a, Relationship between VTE risk alleles and risk allele frequency. OR values for VTE of the 93 lead variants in the VTE GWAS meta-analysis (81,190 cases and 1,419,671 controls) plotted against risk allele frequency. Variants with OR > 1.3 are annotated. The color of each point indicates whether the locus is known (gray) or novel (red). Note that variants SERPINC1 and P2RX3 are represented by a single point, due to similar risk allele frequency and effect size. b, Effect sizes for DVT (x axis) and PE (y axis) for the 93 lead VTE variants. Points represent effect estimates (log(OR), measure of center) and error bars represent 95% CI, estimated using GWAS meta-analysis data from deCODE, UKB, FinnGen and the CHB-CVDC and DBDS. Summary data from the four cohorts were combined using inverse-variance-weighted fixed-effects meta-analysis. c, Heatmap showing nominally significant associations (P < 0.05) between lead variants at the 93 VTE risk loci and 24 selected blood traits. Blood cell traits (n ≤ 870,000) were derived from GWAS summary statistics while data on coagulation factors (n ~36,000) were derived from proteomics data. Bonferroni significant associations, after correcting for testing of 24 traits and 93 lead variants (P < 2.2 × 10⁻⁵), are marked by an asterisk (*). P values (two-sided) were derived from linear regression models. Coloring represents effect estimate (beta) for each respective trait, all oriented according to the VTE risk allele. Red and blue indicate an increase or decrease, respectively, in the trait. APTT, activated partial thromboplastin time; PAI-1, plasminogen activator inhibitor-1.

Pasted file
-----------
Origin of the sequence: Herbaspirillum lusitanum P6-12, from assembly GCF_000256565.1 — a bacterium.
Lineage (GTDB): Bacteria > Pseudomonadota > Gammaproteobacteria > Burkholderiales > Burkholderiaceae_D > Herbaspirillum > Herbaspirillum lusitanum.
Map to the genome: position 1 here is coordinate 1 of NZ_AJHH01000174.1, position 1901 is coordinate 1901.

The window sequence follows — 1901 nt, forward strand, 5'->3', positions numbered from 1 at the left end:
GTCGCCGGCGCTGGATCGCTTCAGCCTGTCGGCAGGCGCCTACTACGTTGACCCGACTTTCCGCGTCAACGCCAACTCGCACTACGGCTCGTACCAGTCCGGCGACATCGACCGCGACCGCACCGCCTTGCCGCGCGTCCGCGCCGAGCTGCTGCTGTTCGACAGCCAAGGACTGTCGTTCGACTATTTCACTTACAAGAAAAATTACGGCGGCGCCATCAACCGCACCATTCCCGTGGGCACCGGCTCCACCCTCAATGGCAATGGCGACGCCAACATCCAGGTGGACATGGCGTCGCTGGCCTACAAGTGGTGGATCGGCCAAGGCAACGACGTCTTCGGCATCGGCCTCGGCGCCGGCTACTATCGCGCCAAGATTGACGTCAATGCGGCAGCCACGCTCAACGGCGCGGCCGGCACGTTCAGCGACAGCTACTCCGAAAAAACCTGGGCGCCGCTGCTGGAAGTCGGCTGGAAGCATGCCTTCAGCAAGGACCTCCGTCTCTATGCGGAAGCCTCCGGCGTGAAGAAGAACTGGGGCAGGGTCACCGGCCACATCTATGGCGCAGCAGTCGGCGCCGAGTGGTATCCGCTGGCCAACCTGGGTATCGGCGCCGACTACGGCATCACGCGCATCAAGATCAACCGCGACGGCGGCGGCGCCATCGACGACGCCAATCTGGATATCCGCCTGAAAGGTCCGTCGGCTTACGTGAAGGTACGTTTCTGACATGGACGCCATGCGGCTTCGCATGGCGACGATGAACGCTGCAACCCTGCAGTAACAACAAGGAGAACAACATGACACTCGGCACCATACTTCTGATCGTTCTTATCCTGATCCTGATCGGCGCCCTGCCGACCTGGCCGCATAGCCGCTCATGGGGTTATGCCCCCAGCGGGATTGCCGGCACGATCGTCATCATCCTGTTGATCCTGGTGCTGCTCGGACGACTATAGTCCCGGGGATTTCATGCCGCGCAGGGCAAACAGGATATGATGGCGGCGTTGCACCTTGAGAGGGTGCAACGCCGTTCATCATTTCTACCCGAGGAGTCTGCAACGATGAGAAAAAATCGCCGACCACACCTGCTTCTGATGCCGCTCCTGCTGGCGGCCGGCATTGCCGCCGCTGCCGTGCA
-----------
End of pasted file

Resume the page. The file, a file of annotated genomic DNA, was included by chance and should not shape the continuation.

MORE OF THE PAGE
Gene prioritization
Displayed are genome-wide significant loci mapped to candidate genes based on at least two lines of evidence, namely: PoPS, effect on gene expression (eQTL), plasma protein levels (pQTL) and predicted effects on protein function (coding). The first column shows whether the gene was associated with PoPS z > 1; the second column shows whether there was evidence for colocalization (posterior probability > 0.75) between lead variant and eQTL variant; the third column shows whether the lead variant or variant in high LD (r² > 0.8) was associated with plasma protein levels; the fourth column shows whether the lead variant or variant in high LD (r² > 0.8) was protein coding.
Phenome-wide associations between PRSVTE and selected cardiometabolic traits, autoimmune disorders, malignancies and biomarkers in the UKB
a, Association between PRSVTE and binary traits. b, Association between PRSVTE and quantitative traits. Data are presented as beta (points, measure of center) and 95% CI (error bars) per 1 s.d. increase in PRSVTE. Beta estimates, CI and two-sided P values were calculated using either logistic (a) or linear regression (b). Significant associations are highlighted in red (P < 0.001 (0.05 / 49 traits)). Point size corresponds to the level of significance. Abbreviations, effect estimates, P values and sample sizes are shown in Supplementary Table 17. COPD, chronic pulmonary obstructive disease; AAA, abdominal aortic aneurysm; ALAT, alanine aminotransferase.
PRSVTE and risk of VTE in the UKB